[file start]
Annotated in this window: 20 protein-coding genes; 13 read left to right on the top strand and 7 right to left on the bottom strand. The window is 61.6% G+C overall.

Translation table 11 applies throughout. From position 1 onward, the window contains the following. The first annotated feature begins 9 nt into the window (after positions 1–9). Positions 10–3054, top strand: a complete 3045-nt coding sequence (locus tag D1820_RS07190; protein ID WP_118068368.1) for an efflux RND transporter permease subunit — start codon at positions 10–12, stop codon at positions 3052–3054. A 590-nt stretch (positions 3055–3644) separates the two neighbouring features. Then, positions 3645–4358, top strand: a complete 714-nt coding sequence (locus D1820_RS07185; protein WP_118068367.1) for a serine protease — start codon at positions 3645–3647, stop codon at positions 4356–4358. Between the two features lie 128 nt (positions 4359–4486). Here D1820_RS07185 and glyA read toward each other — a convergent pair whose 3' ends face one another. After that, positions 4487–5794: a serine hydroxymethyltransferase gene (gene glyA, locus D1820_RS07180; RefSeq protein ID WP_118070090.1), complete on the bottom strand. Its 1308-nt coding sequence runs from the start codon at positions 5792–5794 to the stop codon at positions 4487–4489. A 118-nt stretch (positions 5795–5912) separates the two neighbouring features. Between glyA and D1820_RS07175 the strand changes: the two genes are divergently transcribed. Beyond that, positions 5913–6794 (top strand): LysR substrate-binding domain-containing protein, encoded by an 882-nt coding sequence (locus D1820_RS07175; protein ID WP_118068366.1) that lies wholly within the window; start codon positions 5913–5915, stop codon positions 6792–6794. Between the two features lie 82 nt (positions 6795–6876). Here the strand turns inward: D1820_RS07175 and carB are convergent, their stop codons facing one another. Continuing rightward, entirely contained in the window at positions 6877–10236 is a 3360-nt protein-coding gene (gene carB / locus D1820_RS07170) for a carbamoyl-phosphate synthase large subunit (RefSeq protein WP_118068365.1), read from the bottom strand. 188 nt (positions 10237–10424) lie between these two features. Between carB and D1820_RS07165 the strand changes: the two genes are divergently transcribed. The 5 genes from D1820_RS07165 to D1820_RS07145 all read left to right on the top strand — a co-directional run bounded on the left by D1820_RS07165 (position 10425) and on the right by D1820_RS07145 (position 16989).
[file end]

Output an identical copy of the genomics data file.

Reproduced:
Annotated in this window: 20 protein-coding genes; 13 read left to right on the top strand and 7 right to left on the bottom strand. The window is 61.6% G+C overall.

Translation table 11 applies throughout. From position 1 onward, the window contains the following. The first annotated feature begins 9 nt into the window (after positions 1–9). Positions 10–3054, top strand: a complete 3045-nt coding sequence (locus tag D1820_RS07190; protein ID WP_118068368.1) for an efflux RND transporter permease subunit — start codon at positions 10–12, stop codon at positions 3052–3054. A 590-nt stretch (positions 3055–3644) separates the two neighbouring features. Then, positions 3645–4358, top strand: a complete 714-nt coding sequence (locus D1820_RS07185; protein WP_118068367.1) for a serine protease — start codon at positions 3645–3647, stop codon at positions 4356–4358. Between the two features lie 128 nt (positions 4359–4486). Here D1820_RS07185 and glyA read toward each other — a convergent pair whose 3' ends face one another. After that, positions 4487–5794: a serine hydroxymethyltransferase gene (gene glyA, locus D1820_RS07180; RefSeq protein ID WP_118070090.1), complete on the bottom strand. Its 1308-nt coding sequence runs from the start codon at positions 5792–5794 to the stop codon at positions 4487–4489. A 118-nt stretch (positions 5795–5912) separates the two neighbouring features. Between glyA and D1820_RS07175 the strand changes: the two genes are divergently transcribed. Beyond that, positions 5913–6794 (top strand): LysR substrate-binding domain-containing protein, encoded by an 882-nt coding sequence (locus D1820_RS07175; protein ID WP_118068366.1) that lies wholly within the window; start codon positions 5913–5915, stop codon positions 6792–6794. Between the two features lie 82 nt (positions 6795–6876). Here the strand turns inward: D1820_RS07175 and carB are convergent, their stop codons facing one another. Continuing rightward, entirely contained in the window at positions 6877–10236 is a 3360-nt protein-coding gene (gene carB / locus D1820_RS07170) for a carbamoyl-phosphate synthase large subunit (RefSeq protein WP_118068365.1), read from the bottom strand. 188 nt (positions 10237–10424) lie between these two features. Between carB and D1820_RS07165 the strand changes: the two genes are divergently transcribed. The 5 genes from D1820_RS07165 to D1820_RS07145 all read left to right on the top strand — a co-directional run bounded on the left by D1820_RS07165 (position 10425) and on the right by D1820_RS07145 (position 16989).